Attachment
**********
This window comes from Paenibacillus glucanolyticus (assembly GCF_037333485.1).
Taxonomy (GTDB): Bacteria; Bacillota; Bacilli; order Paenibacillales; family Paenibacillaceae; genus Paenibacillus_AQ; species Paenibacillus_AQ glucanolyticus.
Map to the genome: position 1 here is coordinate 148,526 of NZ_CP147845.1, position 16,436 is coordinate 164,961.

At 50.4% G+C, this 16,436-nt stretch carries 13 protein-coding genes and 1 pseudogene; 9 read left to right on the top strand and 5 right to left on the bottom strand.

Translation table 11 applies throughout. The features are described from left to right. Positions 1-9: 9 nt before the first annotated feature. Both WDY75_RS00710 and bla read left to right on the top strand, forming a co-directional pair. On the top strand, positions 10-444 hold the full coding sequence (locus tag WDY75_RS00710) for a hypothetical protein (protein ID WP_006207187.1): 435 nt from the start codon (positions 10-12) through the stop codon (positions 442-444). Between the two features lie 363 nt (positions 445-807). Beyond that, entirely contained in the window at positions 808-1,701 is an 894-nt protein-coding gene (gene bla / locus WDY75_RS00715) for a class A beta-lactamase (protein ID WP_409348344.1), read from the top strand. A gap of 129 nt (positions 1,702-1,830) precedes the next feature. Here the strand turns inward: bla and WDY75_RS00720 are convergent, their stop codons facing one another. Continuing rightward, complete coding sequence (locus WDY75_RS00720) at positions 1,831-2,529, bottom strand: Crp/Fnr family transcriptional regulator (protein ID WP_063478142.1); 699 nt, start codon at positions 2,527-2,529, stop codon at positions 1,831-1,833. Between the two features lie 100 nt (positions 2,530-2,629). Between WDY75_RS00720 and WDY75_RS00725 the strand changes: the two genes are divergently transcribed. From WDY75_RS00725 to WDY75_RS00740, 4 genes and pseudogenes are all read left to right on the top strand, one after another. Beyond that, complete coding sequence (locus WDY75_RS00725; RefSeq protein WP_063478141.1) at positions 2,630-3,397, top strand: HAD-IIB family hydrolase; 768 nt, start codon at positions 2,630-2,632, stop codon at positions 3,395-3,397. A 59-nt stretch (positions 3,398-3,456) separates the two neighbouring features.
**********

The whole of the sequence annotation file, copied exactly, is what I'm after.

This window comes from Paenibacillus glucanolyticus (assembly GCF_037333485.1).
Taxonomy (GTDB): Bacteria; Bacillota; Bacilli; order Paenibacillales; family Paenibacillaceae; genus Paenibacillus_AQ; species Paenibacillus_AQ glucanolyticus.
Map to the genome: position 1 here is coordinate 148,526 of NZ_CP147845.1, position 16,436 is coordinate 164,961.

At 50.4% G+C, this 16,436-nt stretch carries 13 protein-coding genes and 1 pseudogene; 9 read left to right on the top strand and 5 right to left on the bottom strand.

Translation table 11 applies throughout. The features are described from left to right. Positions 1-9: 9 nt before the first annotated feature. Both WDY75_RS00710 and bla read left to right on the top strand, forming a co-directional pair. On the top strand, positions 10-444 hold the full coding sequence (locus tag WDY75_RS00710) for a hypothetical protein (protein ID WP_006207187.1): 435 nt from the start codon (positions 10-12) through the stop codon (positions 442-444). Between the two features lie 363 nt (positions 445-807). Beyond that, entirely contained in the window at positions 808-1,701 is an 894-nt protein-coding gene (gene bla / locus WDY75_RS00715) for a class A beta-lactamase (protein ID WP_409348344.1), read from the top strand. A gap of 129 nt (positions 1,702-1,830) precedes the next feature. Here the strand turns inward: bla and WDY75_RS00720 are convergent, their stop codons facing one another. Continuing rightward, complete coding sequence (locus WDY75_RS00720) at positions 1,831-2,529, bottom strand: Crp/Fnr family transcriptional regulator (protein ID WP_063478142.1); 699 nt, start codon at positions 2,527-2,529, stop codon at positions 1,831-1,833. Between the two features lie 100 nt (positions 2,530-2,629). Between WDY75_RS00720 and WDY75_RS00725 the strand changes: the two genes are divergently transcribed. From WDY75_RS00725 to WDY75_RS00740, 4 genes and pseudogenes are all read left to right on the top strand, one after another. Beyond that, complete coding sequence (locus WDY75_RS00725; RefSeq protein WP_063478141.1) at positions 2,630-3,397, top strand: HAD-IIB family hydrolase; 768 nt, start codon at positions 2,630-2,632, stop codon at positions 3,395-3,397. A 59-nt stretch (positions 3,398-3,456) separates the two neighbouring features.